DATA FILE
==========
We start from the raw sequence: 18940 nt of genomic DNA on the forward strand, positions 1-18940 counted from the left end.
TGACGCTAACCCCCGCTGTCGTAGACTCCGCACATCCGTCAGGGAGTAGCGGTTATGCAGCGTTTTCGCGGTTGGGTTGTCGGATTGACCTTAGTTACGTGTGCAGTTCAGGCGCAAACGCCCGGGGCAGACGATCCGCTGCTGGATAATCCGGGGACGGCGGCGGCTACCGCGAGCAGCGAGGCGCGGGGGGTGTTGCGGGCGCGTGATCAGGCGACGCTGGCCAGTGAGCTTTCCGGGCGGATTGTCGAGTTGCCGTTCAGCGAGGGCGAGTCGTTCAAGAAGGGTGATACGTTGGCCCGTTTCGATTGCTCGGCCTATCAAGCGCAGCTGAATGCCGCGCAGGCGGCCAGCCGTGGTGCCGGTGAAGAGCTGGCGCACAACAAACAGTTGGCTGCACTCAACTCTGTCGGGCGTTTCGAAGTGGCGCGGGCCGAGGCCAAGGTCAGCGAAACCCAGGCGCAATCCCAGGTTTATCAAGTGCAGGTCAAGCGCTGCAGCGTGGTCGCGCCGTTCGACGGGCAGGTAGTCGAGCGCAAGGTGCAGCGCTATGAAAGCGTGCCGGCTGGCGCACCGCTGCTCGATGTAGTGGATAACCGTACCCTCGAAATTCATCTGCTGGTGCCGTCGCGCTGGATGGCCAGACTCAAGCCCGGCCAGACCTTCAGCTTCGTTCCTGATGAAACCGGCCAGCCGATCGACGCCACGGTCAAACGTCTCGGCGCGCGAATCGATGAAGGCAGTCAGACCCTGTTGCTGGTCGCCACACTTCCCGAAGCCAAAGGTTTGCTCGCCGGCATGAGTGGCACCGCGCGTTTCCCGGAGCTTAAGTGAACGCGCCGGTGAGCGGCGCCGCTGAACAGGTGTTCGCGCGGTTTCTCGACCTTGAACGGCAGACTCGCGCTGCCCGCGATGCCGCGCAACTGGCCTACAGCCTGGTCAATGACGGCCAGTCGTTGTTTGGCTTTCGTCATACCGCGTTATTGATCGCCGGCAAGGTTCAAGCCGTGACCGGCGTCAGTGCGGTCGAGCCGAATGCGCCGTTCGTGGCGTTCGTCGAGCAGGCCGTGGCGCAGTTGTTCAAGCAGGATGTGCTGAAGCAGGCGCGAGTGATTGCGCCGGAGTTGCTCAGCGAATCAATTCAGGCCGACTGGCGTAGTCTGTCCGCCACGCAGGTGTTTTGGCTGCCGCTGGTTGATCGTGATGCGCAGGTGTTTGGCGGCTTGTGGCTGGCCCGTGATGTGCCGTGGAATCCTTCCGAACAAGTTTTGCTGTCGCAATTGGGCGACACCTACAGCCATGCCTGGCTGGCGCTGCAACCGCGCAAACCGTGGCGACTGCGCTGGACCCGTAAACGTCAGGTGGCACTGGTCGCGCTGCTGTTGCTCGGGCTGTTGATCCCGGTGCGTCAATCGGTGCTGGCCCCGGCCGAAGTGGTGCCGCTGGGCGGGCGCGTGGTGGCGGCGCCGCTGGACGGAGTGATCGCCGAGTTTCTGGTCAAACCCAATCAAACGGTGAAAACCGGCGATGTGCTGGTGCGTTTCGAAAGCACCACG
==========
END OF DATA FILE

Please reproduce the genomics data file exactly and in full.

We start from the raw sequence: 18940 nt of genomic DNA on the forward strand, positions 1-18940 counted from the left end.
TGACGCTAACCCCCGCTGTCGTAGACTCCGCACATCCGTCAGGGAGTAGCGGTTATGCAGCGTTTTCGCGGTTGGGTTGTCGGATTGACCTTAGTTACGTGTGCAGTTCAGGCGCAAACGCCCGGGGCAGACGATCCGCTGCTGGATAATCCGGGGACGGCGGCGGCTACCGCGAGCAGCGAGGCGCGGGGGGTGTTGCGGGCGCGTGATCAGGCGACGCTGGCCAGTGAGCTTTCCGGGCGGATTGTCGAGTTGCCGTTCAGCGAGGGCGAGTCGTTCAAGAAGGGTGATACGTTGGCCCGTTTCGATTGCTCGGCCTATCAAGCGCAGCTGAATGCCGCGCAGGCGGCCAGCCGTGGTGCCGGTGAAGAGCTGGCGCACAACAAACAGTTGGCTGCACTCAACTCTGTCGGGCGTTTCGAAGTGGCGCGGGCCGAGGCCAAGGTCAGCGAAACCCAGGCGCAATCCCAGGTTTATCAAGTGCAGGTCAAGCGCTGCAGCGTGGTCGCGCCGTTCGACGGGCAGGTAGTCGAGCGCAAGGTGCAGCGCTATGAAAGCGTGCCGGCTGGCGCACCGCTGCTCGATGTAGTGGATAACCGTACCCTCGAAATTCATCTGCTGGTGCCGTCGCGCTGGATGGCCAGACTCAAGCCCGGCCAGACCTTCAGCTTCGTTCCTGATGAAACCGGCCAGCCGATCGACGCCACGGTCAAACGTCTCGGCGCGCGAATCGATGAAGGCAGTCAGACCCTGTTGCTGGTCGCCACACTTCCCGAAGCCAAAGGTTTGCTCGCCGGCATGAGTGGCACCGCGCGTTTCCCGGAGCTTAAGTGAACGCGCCGGTGAGCGGCGCCGCTGAACAGGTGTTCGCGCGGTTTCTCGACCTTGAACGGCAGACTCGCGCTGCCCGCGATGCCGCGCAACTGGCCTACAGCCTGGTCAATGACGGCCAGTCGTTGTTTGGCTTTCGTCATACCGCGTTATTGATCGCCGGCAAGGTTCAAGCCGTGACCGGCGTCAGTGCGGTCGAGCCGAATGCGCCGTTCGTGGCGTTCGTCGAGCAGGCCGTGGCGCAGTTGTTCAAGCAGGATGTGCTGAAGCAGGCGCGAGTGATTGCGCCGGAGTTGCTCAGCGAATCAATTCAGGCCGACTGGCGTAGTCTGTCCGCCACGCAGGTGTTTTGGCTGCCGCTGGTTGATCGTGATGCGCAGGTGTTTGGCGGCTTGTGGCTGGCCCGTGATGTGCCGTGGAATCCTTCCGAACAAGTTTTGCTGTCGCAATTGGGCGACACCTACAGCCATGCCTGGCTGGCGCTGCAACCGCGCAAACCGTGGCGACTGCGCTGGACCCGTAAACGTCAGGTGGCACTGGTCGCGCTGCTGTTGCTCGGGCTGTTGATCCCGGTGCGTCAATCGGTGCTGGCCCCGGCCGAAGTGGTGCCGCTGGGCGGGCGCGTGGTGGCGGCGCCGCTGGACGGAGTGATCGCCGAGTTTCTGGTCAAACCCAATCAAACGGTGAAAACCGGCGATGTGCTGGTGCGTTTCGAAAGCACCACG